The field trip reports are one of my favorite parts of this website. Now that I've read through most of them, I thought I might add the story of our first Rock hounding Roadtrip. I didn't take a camera with us that day, but included are some photos of our finds .
My Dad had taken us to the "Singing Bridge" near Au Gres, Michigan (pronounced "aw gray") when I was a kid, I think it was Smelt dipping time. I seem to remember finding a small Petoskey Stone on the beach then. Just a few years ago my Dad reminded me of seeing them there, so I thought this would be a fine place to start my rock hounding adventures.
Our early January thaw was warmer than usual, so at a time when we
wouldn't normally consider going to the beach, I started making plans. January 7th turned out to be the right day for my wife Litha and I. Our two horses were getting their feet trimmed that morning, so we had to wait for the Farrier to leave. He was gone by 10:00, and we were on the road by 10:15.
We arrived in the Au Gres area around 12:30 and easily found the Singing Bridge river access/ parking lot. The Singing Bridge crosses what is known as the
Whitney Drain on US23, and is so called because it used to have grid work that hummed as cars drove over, but years ago the bridge was "modernized" and the grid work was removed.
There were two other cars parked in the lot when we arrived. One was a man wading and fishing in the Lake, he also appeared to be looking down for rocks, hmmm, competition?
Living in the middle of farm land, it was very nice to hear the waves washing up on the beach for a change. The sound of the waves along with searching for rocks is a meditative and relaxing combination.
We started down the beach in opposite directions. One of the first stones I noticed was this fossil, I later identified as a rugose coral, showing nice details.
I found some nice little pieces of what I think are yellow quartz, white quartz, and white quartz with rose quartz inclusions. Together we found three, not very impressive Petoskey stones, Litha finding the biggest and best piece.
We got back in the van and drove up the shore to the Tawas Bay area. Even after our January warm-up, Tawas Bay still had quite a bit of ice. We saw some fossils in the large limestone boulders along the beach, but I wasn't prepaired to chip at boulders, and the beaches we found in Tawas were either limestone or groomed sand, so we moved on.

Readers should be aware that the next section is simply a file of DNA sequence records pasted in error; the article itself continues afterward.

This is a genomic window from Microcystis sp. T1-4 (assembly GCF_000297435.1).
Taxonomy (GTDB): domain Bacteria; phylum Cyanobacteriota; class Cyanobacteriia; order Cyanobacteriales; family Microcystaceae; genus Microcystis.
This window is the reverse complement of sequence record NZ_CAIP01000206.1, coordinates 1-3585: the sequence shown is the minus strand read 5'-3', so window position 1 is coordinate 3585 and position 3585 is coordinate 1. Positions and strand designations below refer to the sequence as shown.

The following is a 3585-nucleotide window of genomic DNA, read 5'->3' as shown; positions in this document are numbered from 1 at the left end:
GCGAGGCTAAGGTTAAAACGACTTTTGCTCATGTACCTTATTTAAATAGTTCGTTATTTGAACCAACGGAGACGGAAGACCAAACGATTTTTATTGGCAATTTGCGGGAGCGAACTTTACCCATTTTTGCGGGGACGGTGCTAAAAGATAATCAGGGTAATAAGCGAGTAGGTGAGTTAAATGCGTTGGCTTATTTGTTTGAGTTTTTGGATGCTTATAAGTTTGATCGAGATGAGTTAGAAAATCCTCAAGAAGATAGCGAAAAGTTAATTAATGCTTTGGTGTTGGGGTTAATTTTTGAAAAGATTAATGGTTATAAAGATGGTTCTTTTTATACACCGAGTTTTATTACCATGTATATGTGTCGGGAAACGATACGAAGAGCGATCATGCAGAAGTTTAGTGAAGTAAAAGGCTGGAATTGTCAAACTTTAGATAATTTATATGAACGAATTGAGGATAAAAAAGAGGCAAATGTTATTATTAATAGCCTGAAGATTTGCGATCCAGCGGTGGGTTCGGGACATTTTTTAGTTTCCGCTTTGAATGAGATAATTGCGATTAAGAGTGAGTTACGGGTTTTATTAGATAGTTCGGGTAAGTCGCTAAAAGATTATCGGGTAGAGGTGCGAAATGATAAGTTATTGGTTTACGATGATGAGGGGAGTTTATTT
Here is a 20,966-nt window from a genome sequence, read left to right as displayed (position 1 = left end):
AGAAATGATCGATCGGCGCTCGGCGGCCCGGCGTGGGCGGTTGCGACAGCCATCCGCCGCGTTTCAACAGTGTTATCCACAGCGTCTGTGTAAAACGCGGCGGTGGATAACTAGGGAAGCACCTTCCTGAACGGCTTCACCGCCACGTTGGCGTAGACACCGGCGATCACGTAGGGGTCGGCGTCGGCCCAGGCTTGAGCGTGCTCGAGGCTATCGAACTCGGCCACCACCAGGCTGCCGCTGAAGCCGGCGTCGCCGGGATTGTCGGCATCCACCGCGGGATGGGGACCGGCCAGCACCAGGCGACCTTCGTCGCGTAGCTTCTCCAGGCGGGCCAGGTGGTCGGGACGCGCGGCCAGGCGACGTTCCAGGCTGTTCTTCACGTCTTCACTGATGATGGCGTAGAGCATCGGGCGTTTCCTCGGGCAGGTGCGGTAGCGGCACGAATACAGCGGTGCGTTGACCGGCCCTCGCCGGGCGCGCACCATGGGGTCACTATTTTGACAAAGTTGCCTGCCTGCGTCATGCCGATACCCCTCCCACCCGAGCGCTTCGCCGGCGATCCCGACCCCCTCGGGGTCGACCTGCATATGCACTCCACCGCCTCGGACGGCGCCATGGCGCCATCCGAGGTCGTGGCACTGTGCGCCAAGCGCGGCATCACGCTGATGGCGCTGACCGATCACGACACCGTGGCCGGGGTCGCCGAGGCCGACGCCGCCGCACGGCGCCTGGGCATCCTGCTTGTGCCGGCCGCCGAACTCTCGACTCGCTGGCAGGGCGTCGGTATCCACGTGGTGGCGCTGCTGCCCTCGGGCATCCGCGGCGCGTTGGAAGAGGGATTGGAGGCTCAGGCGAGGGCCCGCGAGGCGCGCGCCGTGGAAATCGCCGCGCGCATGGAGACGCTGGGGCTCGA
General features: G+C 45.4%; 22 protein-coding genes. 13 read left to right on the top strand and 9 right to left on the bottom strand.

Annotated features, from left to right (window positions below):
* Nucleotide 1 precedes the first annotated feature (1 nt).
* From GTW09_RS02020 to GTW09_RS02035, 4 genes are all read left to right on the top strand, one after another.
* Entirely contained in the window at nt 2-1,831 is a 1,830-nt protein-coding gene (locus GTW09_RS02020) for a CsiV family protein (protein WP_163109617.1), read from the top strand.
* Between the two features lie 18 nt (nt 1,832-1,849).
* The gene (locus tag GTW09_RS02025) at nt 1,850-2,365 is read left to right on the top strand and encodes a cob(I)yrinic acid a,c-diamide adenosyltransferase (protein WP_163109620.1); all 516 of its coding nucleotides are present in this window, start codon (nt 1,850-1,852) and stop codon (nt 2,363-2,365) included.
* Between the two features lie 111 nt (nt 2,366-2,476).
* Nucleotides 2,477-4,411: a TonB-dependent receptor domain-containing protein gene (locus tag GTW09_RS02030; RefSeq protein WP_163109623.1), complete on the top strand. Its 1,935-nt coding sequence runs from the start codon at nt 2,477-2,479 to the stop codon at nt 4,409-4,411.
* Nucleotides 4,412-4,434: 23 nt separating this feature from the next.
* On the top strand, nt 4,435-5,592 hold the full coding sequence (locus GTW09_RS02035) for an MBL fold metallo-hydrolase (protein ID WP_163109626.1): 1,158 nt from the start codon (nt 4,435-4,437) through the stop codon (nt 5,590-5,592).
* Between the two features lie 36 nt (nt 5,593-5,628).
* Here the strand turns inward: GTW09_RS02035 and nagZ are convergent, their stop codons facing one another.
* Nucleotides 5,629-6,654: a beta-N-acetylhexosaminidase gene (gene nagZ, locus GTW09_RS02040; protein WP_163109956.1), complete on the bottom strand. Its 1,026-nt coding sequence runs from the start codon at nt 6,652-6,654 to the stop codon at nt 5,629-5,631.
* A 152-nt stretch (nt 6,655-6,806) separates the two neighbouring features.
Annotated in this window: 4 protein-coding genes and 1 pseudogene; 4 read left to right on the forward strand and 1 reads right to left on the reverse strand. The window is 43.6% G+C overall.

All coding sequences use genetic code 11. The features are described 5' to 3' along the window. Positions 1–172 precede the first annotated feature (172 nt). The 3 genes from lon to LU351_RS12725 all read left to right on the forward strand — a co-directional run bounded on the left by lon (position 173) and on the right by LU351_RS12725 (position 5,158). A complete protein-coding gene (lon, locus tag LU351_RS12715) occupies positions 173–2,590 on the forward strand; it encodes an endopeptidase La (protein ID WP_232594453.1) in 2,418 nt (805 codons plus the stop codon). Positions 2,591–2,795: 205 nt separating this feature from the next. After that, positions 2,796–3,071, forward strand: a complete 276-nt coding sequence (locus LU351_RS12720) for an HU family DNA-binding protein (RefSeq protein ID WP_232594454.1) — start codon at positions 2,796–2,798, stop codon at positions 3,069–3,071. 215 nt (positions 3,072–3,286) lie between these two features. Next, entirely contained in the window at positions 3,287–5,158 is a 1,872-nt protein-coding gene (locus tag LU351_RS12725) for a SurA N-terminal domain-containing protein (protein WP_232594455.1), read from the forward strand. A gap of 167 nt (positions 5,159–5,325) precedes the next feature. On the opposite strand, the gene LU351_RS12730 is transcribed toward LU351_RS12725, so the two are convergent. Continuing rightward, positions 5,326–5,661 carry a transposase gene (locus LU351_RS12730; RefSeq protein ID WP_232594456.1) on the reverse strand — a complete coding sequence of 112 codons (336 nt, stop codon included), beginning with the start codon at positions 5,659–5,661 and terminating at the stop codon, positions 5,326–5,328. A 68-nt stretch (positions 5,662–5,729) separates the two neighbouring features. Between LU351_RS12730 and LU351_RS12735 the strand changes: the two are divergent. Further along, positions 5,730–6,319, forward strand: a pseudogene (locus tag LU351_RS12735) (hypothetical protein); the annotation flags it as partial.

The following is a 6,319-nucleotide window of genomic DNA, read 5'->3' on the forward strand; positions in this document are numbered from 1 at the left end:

Our most northerly stop was the town of Oscoda. Next to a pier there we found an area of sand and gravel that looked like it had been brought in from a local quarry. Amongst the gravel I found what I think is white feldspar. I picked up a few pieces, and by then it was close to 4:00, so we decided to head back.
On our way back through Au Gres, I noticed a pier next to the Au Gres River that we hadn't checked out, so on a whim, I turned back. The road to the pier
took us right out to the Lake, so we could park close to the limestone
boulders that line the shore here. I decided to make the precarious climb over the boulders to check out the shoreline. That's where I noticed this yellowish rock just sticking above the mud. Removing some of the mud I noticed banding and thought right away that I found a lake agate. It certainly seems to be agatized wood of some kind.
It weighs in at around 10 pounds, and will be here when I get that tile saw (eventually) to reveal what's inside. I would later discover that the specimen is actually a piece of "vein quartz." One of those Pet Wood impostors I've read about on the McRocks message board recently.
After that we called it a day and headed home, returning around 6:30. It turned out to be a very nice mid-winter diversion, and what I believe to be the start of a very enjoyable pastime.
Next up, a Petoskey Stone hunt near Mike Streeter's old hometown, Charlevoix.